I know a few types of modulation off the top of my head like common chord modulation and and chromatic modulation, but I was wondering how many different types of modulation are there and what are some examples of these modulations?
This is just an expansion of BlakeTM's answer, included because StackExchange communities typically discourage answering a question (or in this case, a comment) by referring to a link and nothing more. Links sometimes die and we hope for the answers here to live on. That being said, Leinberger lists the following types of modulation:
Diatonic Common Chord: "The common chord is usually just before the new dominant. It has a diatonic function in both the old key and the new key."
Deceptive Cadence: "The dominant in the old key goes to vi or bVI in a major key, or VI in a minor key, which becomes the new tonic."
Enharmonic Modulation using Diminished 7th: 'The dim7 chord is respelled enharmonically so that it has logical function, either diatonic or chromatic, in both the old key and the new key.'
Chromatic Common Chord: "The common chord is usually just before the new dominant. It has a chromatic function in the old key or the new key or both."
Enharmonic Modulation using Mm7th: 'The minor 7th of a Mm7th chord is respelled enharmonically to become an augmented 6th. This chord functions as a German or Italian 6th in one key (either the old key or new key) and a IV7, V7, bVII7, or secondary dominant in the other key.'
Diminished 7th - Mm7th: 'Lowering any chord member of a dim7 chord by a semitone results in a Mm7 chord. Some enharmonic spelling may be necessary. This is usually the dominant in the new key. The dim7 is often functional in both keys.'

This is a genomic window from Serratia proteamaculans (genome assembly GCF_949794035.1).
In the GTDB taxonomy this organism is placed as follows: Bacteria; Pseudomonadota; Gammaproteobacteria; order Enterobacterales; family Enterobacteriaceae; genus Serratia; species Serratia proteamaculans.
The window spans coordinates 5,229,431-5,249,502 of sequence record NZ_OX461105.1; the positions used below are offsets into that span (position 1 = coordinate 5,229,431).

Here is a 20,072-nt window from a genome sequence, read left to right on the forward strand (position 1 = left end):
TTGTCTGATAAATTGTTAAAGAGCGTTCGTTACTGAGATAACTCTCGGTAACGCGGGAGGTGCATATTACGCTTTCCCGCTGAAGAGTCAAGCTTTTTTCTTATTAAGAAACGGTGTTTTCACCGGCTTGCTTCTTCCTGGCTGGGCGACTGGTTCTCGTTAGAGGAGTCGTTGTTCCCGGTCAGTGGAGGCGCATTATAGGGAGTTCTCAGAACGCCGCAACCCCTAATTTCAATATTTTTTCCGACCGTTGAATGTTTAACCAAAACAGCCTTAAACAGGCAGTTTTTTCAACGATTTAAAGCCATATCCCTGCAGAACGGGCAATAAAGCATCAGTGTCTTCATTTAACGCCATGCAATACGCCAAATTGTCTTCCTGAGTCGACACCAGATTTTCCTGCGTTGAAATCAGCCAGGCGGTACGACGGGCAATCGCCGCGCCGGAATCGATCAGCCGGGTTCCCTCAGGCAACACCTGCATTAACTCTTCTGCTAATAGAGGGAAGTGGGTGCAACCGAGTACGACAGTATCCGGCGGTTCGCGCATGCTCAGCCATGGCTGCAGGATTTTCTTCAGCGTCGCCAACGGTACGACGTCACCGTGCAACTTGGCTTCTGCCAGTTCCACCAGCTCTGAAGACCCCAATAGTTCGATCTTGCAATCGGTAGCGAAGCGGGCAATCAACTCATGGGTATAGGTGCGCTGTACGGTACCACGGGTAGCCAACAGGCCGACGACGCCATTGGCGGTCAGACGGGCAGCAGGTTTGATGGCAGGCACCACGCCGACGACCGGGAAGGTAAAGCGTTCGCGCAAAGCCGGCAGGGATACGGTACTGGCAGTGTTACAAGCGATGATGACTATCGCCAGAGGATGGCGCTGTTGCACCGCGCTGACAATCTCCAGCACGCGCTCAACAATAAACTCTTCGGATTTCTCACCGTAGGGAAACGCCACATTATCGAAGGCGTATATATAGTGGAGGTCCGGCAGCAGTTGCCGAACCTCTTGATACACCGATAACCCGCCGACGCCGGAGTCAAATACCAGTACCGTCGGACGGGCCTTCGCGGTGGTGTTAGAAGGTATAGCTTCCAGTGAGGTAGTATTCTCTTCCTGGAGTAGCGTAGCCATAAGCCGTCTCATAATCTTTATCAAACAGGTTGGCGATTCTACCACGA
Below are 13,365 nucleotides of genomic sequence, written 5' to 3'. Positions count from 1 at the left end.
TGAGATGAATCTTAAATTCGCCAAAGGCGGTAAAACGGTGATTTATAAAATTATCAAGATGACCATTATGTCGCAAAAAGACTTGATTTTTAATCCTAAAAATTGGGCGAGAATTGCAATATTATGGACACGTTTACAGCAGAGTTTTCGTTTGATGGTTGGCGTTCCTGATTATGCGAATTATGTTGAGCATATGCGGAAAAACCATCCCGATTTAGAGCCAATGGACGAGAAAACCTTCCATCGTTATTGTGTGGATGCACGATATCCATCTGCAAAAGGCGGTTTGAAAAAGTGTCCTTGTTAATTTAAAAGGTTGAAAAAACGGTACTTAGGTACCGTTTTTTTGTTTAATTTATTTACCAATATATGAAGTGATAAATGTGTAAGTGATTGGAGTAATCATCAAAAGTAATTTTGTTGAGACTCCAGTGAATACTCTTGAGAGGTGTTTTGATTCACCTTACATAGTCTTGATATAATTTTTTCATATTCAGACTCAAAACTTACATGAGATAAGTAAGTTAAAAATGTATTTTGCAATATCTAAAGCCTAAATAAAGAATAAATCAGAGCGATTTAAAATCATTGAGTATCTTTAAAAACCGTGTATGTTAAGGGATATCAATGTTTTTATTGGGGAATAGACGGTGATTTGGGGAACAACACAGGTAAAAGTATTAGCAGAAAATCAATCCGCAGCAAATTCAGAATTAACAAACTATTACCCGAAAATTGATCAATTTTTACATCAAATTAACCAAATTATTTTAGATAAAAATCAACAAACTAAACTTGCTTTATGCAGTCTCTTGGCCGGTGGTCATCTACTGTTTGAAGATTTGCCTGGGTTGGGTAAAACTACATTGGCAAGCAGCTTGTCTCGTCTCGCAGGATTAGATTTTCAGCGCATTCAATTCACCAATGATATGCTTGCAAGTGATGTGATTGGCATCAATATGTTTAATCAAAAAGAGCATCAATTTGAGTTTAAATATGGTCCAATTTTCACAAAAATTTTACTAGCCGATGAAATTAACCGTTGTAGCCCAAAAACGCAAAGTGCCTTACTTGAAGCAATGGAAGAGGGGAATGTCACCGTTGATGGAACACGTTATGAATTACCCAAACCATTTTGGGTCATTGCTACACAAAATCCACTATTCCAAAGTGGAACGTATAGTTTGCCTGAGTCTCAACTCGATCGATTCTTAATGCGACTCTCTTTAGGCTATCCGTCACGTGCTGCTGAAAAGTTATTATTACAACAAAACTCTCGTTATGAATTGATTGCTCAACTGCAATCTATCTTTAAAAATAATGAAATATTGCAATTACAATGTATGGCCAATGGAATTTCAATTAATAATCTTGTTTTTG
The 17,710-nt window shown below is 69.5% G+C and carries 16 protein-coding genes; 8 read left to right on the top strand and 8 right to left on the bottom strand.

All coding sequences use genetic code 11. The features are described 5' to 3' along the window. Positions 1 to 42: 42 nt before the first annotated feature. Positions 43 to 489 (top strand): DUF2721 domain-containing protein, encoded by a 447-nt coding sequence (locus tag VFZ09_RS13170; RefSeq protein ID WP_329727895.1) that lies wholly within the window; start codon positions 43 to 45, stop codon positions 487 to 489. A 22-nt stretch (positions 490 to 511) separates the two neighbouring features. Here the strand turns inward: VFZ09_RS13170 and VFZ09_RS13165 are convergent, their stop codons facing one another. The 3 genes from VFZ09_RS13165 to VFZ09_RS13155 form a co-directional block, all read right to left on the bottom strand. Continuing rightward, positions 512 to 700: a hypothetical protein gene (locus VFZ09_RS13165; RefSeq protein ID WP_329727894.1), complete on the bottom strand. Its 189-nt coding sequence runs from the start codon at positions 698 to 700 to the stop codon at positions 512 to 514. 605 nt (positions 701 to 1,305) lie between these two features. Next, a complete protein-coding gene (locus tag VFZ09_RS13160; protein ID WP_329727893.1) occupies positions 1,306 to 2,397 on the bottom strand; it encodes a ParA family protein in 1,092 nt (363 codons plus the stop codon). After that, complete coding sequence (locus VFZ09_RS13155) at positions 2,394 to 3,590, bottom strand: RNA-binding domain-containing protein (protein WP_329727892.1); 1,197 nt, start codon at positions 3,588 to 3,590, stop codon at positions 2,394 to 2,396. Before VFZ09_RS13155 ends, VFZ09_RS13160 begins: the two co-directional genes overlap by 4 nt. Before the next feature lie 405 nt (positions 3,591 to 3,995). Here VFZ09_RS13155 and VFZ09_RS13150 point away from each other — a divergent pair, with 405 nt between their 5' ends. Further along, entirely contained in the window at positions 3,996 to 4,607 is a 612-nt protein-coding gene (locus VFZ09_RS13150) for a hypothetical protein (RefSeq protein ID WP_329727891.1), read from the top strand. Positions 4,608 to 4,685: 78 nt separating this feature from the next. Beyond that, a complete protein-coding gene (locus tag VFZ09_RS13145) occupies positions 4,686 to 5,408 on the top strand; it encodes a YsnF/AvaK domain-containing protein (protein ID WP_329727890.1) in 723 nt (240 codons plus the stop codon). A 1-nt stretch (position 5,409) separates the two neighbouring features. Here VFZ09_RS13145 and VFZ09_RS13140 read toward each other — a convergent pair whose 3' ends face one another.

Chromatic Mediant: "A functional chord in the old key moves by chromatic mediant to a functional chord in the new key. A common chord is not necessary, but one may be present.
Common Tone Modulation: "One note is sustained. It is a member of a chord that is functional in the old key and becomes a member of a chord that is functional in the new key. A chromatic mediant often exists between these two chords. A common chord is not necessary, but one may be present."
Direct Modulation: "There is no possible common chord. There is no chromatic mediant between the last functional chord in the old key and the first functional chord in the new key. There is no common tone."
There are 9 types:
- Diatonic Common Chord
- Altered Common Chord
- Enharmonic Modulation using Mm7 Chord
- Deceptive Cadence
- Enharmonic Modulation using °7 Chord
- Diminished7 -> Major-minor7
- Chromatic Mediant
- Common Tone Modulation
- Direct Modulation
My answer is there are inifinte types. The "types" that we currently accept as "types" now may change, as music changes. Indeed, if you asked the people writing Gregorian Chant for an exhaustive list of the types of modulation, I'm guessing the list would be much shorter than if you asked, say, Franz Liszt.
Here's another type:
Just as you would 'Modulate' from one 'key' to another, if you were playing the piano for instance, 'Rhythmic Modulation' sounds like you've stepped up into a new tempo. So Modulation is like taking a rhythm that is in a different tempo and superimposing it over the tempo you are currently playing in.
It may appear to sound like a tempo change but it is in fact just a different way of grouping the subdivisions...
There are also other types, even in western music, that are not so formally defined, such as instrumental and timbral modulation.
Also considering that other cultures have completely different approaches to music, you can see that the different ways music can modulate, or change, is quite a large space.